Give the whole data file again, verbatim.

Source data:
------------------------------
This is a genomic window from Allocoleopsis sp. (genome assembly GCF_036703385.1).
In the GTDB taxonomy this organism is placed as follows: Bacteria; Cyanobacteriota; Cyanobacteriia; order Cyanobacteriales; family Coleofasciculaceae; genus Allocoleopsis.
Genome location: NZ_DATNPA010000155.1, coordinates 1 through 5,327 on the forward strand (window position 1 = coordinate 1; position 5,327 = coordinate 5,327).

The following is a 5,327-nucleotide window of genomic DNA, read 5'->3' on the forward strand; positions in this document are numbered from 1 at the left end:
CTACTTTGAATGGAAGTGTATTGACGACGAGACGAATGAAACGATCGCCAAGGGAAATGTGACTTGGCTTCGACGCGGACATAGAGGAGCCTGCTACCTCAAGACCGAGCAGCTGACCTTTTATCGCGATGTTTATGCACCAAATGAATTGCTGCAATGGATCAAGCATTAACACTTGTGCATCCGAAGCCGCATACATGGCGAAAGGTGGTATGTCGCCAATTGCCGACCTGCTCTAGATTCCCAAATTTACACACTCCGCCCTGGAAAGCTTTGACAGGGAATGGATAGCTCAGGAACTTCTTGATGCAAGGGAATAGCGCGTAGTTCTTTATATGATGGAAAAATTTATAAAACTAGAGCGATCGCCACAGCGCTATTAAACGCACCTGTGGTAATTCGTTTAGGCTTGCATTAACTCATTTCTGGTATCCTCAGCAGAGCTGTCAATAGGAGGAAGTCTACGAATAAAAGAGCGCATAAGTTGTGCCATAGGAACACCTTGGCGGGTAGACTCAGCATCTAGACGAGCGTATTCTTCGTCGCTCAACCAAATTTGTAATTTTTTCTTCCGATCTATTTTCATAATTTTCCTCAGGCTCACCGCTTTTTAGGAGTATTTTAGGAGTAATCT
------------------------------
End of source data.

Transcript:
This is a genomic window from Allocoleopsis sp. (genome assembly GCF_036703385.1).
In the GTDB taxonomy this organism is placed as follows: Bacteria; Cyanobacteriota; Cyanobacteriia; order Cyanobacteriales; family Coleofasciculaceae; genus Allocoleopsis.
Genome location: NZ_DATNPA010000155.1, coordinates 1 through 5,327 on the forward strand (window position 1 = coordinate 1; position 5,327 = coordinate 5,327).

The following is a 5,327-nucleotide window of genomic DNA, read 5'->3' on the forward strand; positions in this document are numbered from 1 at the left end:
CTACTTTGAATGGAAGTGTATTGACGACGAGACGAATGAAACGATCGCCAAGGGAAATGTGACTTGGCTTCGACGCGGACATAGAGGAGCCTGCTACCTCAAGACCGAGCAGCTGACCTTTTATCGCGATGTTTATGCACCAAATGAATTGCTGCAATGGATCAAGCATTAACACTTGTGCATCCGAAGCCGCATACATGGCGAAAGGTGGTATGTCGCCAATTGCCGACCTGCTCTAGATTCCCAAATTTACACACTCCGCCCTGGAAAGCTTTGACAGGGAATGGATAGCTCAGGAACTTCTTGATGCAAGGGAATAGCGCGTAGTTCTTTATATGATGGAAAAATTTATAAAACTAGAGCGATCGCCACAGCGCTATTAAACGCACCTGTGGTAATTCGTTTAGGCTTGCATTAACTCATTTCTGGTATCCTCAGCAGAGCTGTCAATAGGAGGAAGTCTACGAATAAAAGAGCGCATAAGTTGTGCCATAGGAACACCTTGGCGGGTAGACTCAGCATCTAGACGAGCGTATTCTTCGTCGCTCAACCAAATTTGTAATTTTTTCTTCCGATCTATTTTCATAATTTTCCTCAGGCTCACCGCTTTTTAGGAGTATTTTAGGAGTAATCT